People talk about “Public Transportation….Public Transportation”. Maybe some of you don’t have to take your children to day care, or to school, and maybe run into traffic or are running late and need to park somewhere in a hurry. How can a teacher do that when people who live in the neighborhood who probably don’t even work are taking up the only possibility of a parking space…..? Perhaps there were some cases when someone with a DOE permit was parked somewhere they weren’t supposed to be. But what does that have to do with anything ? I’m sure they got a ticket, or would’ve gotten one had they have been caught. But, there are thousands of people who are parked where they shouldn’t be on a daily basis without permits. It’s not like being a law enforcement official, where you can pretty much park anywhere and NOT be ticketed by your fellow law enforcement officials. I guess teachers will now have to send their kids on the bus or train in a separate direction because they can’t use their cars to safely and personally drop them off. Maybe after a kidnapping, or a subway raping of some sorts, will someone finally see the importance of having something as small as a parking permit to help teachers park near their workplace. Obesity is not an issue in this case. That’s a personal choice for every individual on this planet. There are plenty of obese people in this world that are not teachers, and do not live in our city. As for Randi finding the mayor’s plan “deeply troubling”, I would think that if I continued to ask someone for more and am suddenly getting less, “deeply troubling” would come to mind as well. Bottom line… if they are not being cut totally, who then decides who deserves them ? What is the plan for teachers who can’t make it on time because they were out trying to find a parking spot because they worked in the Bronx and lived in Brooklyn, and perhaps their babysitter lives in Queens and there was traffic on the tri-boro ? This should be an issue where teachers who CAN and are willing to take public transportation should NOT apply for a permit, so those who really need one won’t get sucked into this mess. I’m sure there are plenty of teachers who have gotten parking tickets regardless of them having these supposed “life saving” “let me park anywhere” permits that all the Metrocard holders love to hate. Sure, let me keep giving the MTA my money, so they could keep raising the fairs on me, knowing that I have no choice but to use them because I can’t use the car that I bought because the mayor and his infinite wisdom came up with a plan to take away perhaps the ONLY thing that made my job a LITTLE easier………. Unless any of you have problems like these, you won’t know ( or care ) what people like us go through.

  • Unless any of you have problems like these, you won’t know ( or care ) what people like us go through.

    No, I didn’t lock myself into an unsustainable lifestyle that requires the city taxpayers to subsidize it by providing free space to store my personal vehicle.

    Instead, I walk my child to school (before that it was daycare), and then walk or take the train to work. No problem.

    Please do us all a favor and reorganize your life so that you don’t need to go everywhere by car. This is New York City – it ain’t hard. If you really want to live in Charlotte, move to Charlotte.

  • Ian Turner

    Alrimir,

    I’m going to address some of your points one-by-one.

    Maybe some of you don’t have to take your children to day care, or to school, and maybe run into traffic or are running late and need to park somewhere in a hurry.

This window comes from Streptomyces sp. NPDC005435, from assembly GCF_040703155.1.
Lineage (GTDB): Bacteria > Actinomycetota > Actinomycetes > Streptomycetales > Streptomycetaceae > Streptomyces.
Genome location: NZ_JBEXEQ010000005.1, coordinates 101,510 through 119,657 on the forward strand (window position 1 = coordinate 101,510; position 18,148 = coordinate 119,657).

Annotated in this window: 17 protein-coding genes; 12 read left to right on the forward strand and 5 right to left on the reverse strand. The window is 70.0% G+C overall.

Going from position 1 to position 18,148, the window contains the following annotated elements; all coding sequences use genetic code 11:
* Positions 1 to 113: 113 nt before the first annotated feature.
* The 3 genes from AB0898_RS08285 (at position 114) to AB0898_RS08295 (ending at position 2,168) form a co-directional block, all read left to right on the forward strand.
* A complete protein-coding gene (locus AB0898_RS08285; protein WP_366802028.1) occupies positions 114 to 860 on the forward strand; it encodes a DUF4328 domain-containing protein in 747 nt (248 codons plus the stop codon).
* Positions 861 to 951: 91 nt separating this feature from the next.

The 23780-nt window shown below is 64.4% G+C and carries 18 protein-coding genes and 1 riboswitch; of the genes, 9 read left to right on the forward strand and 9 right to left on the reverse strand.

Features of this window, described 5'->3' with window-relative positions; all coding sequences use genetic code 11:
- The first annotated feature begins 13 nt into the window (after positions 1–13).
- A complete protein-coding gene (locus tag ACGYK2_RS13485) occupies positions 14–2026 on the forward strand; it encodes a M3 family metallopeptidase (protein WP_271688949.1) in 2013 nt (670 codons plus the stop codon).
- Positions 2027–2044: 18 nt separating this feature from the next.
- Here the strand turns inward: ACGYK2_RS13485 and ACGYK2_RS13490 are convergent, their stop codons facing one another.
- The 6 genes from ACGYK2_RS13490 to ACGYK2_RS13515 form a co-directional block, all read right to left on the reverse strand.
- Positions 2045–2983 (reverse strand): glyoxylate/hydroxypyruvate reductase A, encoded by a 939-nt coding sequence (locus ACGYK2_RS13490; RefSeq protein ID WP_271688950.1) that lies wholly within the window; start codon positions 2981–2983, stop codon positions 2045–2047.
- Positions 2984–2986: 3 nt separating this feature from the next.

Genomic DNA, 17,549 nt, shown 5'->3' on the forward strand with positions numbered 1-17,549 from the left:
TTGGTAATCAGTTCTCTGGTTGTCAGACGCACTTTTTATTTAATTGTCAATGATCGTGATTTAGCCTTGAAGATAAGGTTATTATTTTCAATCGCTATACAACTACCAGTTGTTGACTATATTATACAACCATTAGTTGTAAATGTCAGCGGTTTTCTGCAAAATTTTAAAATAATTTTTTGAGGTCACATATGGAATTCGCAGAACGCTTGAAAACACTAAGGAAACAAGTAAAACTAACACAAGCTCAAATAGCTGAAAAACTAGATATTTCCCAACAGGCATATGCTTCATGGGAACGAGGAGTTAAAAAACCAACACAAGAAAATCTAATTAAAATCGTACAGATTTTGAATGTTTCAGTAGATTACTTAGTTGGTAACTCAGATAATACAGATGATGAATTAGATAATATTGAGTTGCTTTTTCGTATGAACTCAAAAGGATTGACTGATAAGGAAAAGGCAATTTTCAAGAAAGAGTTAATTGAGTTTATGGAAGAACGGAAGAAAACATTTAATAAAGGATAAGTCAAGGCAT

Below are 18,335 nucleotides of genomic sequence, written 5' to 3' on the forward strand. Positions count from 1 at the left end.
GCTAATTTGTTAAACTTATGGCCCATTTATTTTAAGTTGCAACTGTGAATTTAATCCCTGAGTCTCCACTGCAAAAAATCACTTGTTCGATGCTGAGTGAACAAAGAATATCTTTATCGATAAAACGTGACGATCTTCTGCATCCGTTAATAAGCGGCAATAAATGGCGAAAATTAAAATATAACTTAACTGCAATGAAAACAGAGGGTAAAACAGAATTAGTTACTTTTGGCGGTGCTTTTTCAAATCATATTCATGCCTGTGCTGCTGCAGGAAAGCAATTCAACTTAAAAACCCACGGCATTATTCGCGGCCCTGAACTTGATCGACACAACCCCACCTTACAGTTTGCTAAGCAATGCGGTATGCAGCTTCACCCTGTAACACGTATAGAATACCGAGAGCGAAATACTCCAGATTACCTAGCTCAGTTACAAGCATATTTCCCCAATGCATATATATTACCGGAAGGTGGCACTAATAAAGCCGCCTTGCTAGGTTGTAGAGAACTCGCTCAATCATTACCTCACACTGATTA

I would argue that most of us don’t, seeing as how this is New York City and most people don’t even have a car.

    How can a teacher do that when people who live in the neighborhood who probably don’t even work are taking up the only possibility of a parking space…..?

    Sorry, you’re going to need to explain why our hypothetical teacher is more deserving of the parking space than anyone else who would want to use it.

    But, there are thousands of people who are parked where they shouldn’t be on a daily basis without permits. It’s not like being a law enforcement official, where you can pretty much park anywhere and NOT be ticketed by your fellow law enforcement officials.

    You can visit for an inventory of counterexamples. Regular people get ticketed for parking illegally, public employees don’t. And yes, that includes DOE.

    Maybe after a kidnapping, or a subway raping of some sorts, will someone finally see the importance of having something as small as a parking permit to help teachers park near their workplace.

    Wait, isn’t this an issue for anyone in New York with kids? And yet most people who aren’t teachers seem to manage quite nicely without their kids getting kidnapped or raped. Right?

    I would think that if I continued to ask someone for more and am suddenly getting less, “deeply troubling” would come to mind as well.

    Public school teachers in NYC make more than their private-school counterparts, and that’s before you throw in the benefits, health care, unheard-of pension plan, etc. NYC spends some $250,000 per year per teacher on salary and retirement benefits. In that context, asking “for more” looks pretty unreasonable to me.

    What is the plan for teachers who can’t make it on time because they were out trying to find a parking spot because they worked in the Bronx and lived in Brooklyn, and perhaps their babysitter lives in Queens and there was traffic on the tri-boro ?

    I think the plan is that those teachers should reorganize their life. Why should you live in Brooklyn if you work in the Bronx? Why couldn’t you find a babysitter from the neighborhood? Again, people who don’t work for the government choose to live in places that make for a decent commute. Why is it unreasonable to expect teachers to do the same?

    Sure, let me keep giving the MTA my money, so they could keep raising the fairs on me, knowing that I have no choice but to use them

    You do realize that the subway is still the cheapest way to get around town, right? And that roads are highly subsidized while the city gives the MTA nary a cent? Right?

    because I can’t use the car that I bought because the mayor and his infinite wisdom came up with a plan to take away perhaps the ONLY thing that made my job a LITTLE easier